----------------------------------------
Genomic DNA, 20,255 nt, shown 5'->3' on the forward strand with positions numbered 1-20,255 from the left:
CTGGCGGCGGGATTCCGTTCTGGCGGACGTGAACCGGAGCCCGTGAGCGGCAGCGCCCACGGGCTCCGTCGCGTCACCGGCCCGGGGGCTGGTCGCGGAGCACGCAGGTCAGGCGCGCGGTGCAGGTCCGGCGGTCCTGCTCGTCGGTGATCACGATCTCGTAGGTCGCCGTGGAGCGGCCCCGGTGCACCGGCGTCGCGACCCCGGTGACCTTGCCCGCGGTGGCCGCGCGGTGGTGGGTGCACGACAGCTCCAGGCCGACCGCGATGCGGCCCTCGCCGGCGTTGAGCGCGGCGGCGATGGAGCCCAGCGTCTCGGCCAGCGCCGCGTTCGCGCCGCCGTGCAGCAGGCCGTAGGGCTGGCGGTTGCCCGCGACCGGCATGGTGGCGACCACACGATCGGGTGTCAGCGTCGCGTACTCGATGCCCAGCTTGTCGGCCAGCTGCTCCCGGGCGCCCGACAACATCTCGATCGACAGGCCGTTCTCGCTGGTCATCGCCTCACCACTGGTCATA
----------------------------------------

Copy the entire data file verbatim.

Genomic DNA, 20,255 nt, shown 5'->3' on the forward strand with positions numbered 1-20,255 from the left:
CTGGCGGCGGGATTCCGTTCTGGCGGACGTGAACCGGAGCCCGTGAGCGGCAGCGCCCACGGGCTCCGTCGCGTCACCGGCCCGGGGGCTGGTCGCGGAGCACGCAGGTCAGGCGCGCGGTGCAGGTCCGGCGGTCCTGCTCGTCGGTGATCACGATCTCGTAGGTCGCCGTGGAGCGGCCCCGGTGCACCGGCGTCGCGACCCCGGTGACCTTGCCCGCGGTGGCCGCGCGGTGGTGGGTGCACGACAGCTCCAGGCCGACCGCGATGCGGCCCTCGCCGGCGTTGAGCGCGGCGGCGATGGAGCCCAGCGTCTCGGCCAGCGCCGCGTTCGCGCCGCCGTGCAGCAGGCCGTAGGGCTGGCGGTTGCCCGCGACCGGCATGGTGGCGACCACACGATCGGGTGTCAGCGTCGCGTACTCGATGCCCAGCTTGTCGGCCAGCTGCTCCCGGGCGCCCGACAACATCTCGATCGACAGGCCGTTCTCGCTGGTCATCGCCTCACCACTGGTCATA